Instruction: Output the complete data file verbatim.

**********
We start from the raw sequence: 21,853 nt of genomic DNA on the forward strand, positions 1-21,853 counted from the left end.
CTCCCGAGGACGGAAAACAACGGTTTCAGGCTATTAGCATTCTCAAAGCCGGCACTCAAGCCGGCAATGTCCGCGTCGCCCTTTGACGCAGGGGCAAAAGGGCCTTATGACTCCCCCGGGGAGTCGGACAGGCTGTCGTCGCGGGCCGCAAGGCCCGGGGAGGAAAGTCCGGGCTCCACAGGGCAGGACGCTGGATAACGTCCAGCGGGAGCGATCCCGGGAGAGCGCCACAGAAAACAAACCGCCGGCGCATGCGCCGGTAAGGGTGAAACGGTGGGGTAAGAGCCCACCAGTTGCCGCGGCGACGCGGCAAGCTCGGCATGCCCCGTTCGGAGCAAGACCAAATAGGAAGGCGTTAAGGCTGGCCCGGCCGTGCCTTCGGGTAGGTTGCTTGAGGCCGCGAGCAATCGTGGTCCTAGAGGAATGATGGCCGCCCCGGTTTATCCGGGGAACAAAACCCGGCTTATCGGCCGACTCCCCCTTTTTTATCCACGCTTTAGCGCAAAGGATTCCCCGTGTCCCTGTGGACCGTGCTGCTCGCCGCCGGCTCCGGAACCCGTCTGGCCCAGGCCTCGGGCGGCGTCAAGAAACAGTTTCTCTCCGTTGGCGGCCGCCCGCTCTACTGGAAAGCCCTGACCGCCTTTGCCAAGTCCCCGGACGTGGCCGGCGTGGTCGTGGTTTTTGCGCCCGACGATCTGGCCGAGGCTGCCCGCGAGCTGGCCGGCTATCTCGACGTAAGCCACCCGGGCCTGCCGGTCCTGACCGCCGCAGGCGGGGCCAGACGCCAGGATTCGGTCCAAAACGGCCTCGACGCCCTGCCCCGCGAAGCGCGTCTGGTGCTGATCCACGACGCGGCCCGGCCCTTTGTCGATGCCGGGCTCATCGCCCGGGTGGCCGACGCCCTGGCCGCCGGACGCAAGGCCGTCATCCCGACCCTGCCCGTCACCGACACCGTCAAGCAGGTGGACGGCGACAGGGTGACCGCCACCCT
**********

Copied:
We start from the raw sequence: 21,853 nt of genomic DNA on the forward strand, positions 1-21,853 counted from the left end.
CTCCCGAGGACGGAAAACAACGGTTTCAGGCTATTAGCATTCTCAAAGCCGGCACTCAAGCCGGCAATGTCCGCGTCGCCCTTTGACGCAGGGGCAAAAGGGCCTTATGACTCCCCCGGGGAGTCGGACAGGCTGTCGTCGCGGGCCGCAAGGCCCGGGGAGGAAAGTCCGGGCTCCACAGGGCAGGACGCTGGATAACGTCCAGCGGGAGCGATCCCGGGAGAGCGCCACAGAAAACAAACCGCCGGCGCATGCGCCGGTAAGGGTGAAACGGTGGGGTAAGAGCCCACCAGTTGCCGCGGCGACGCGGCAAGCTCGGCATGCCCCGTTCGGAGCAAGACCAAATAGGAAGGCGTTAAGGCTGGCCCGGCCGTGCCTTCGGGTAGGTTGCTTGAGGCCGCGAGCAATCGTGGTCCTAGAGGAATGATGGCCGCCCCGGTTTATCCGGGGAACAAAACCCGGCTTATCGGCCGACTCCCCCTTTTTTATCCACGCTTTAGCGCAAAGGATTCCCCGTGTCCCTGTGGACCGTGCTGCTCGCCGCCGGCTCCGGAACCCGTCTGGCCCAGGCCTCGGGCGGCGTCAAGAAACAGTTTCTCTCCGTTGGCGGCCGCCCGCTCTACTGGAAAGCCCTGACCGCCTTTGCCAAGTCCCCGGACGTGGCCGGCGTGGTCGTGGTTTTTGCGCCCGACGATCTGGCCGAGGCTGCCCGCGAGCTGGCCGGCTATCTCGACGTAAGCCACCCGGGCCTGCCGGTCCTGACCGCCGCAGGCGGGGCCAGACGCCAGGATTCGGTCCAAAACGGCCTCGACGCCCTGCCCCGCGAAGCGCGTCTGGTGCTGATCCACGACGCGGCCCGGCCCTTTGTCGATGCCGGGCTCATCGCCCGGGTGGCCGACGCCCTGGCCGCCGGACGCAAGGCCGTCATCCCGACCCTGCCCGTCACCGACACCGTCAAGCAGGTGGACGGCGACAGGGTGACCGCCACCCT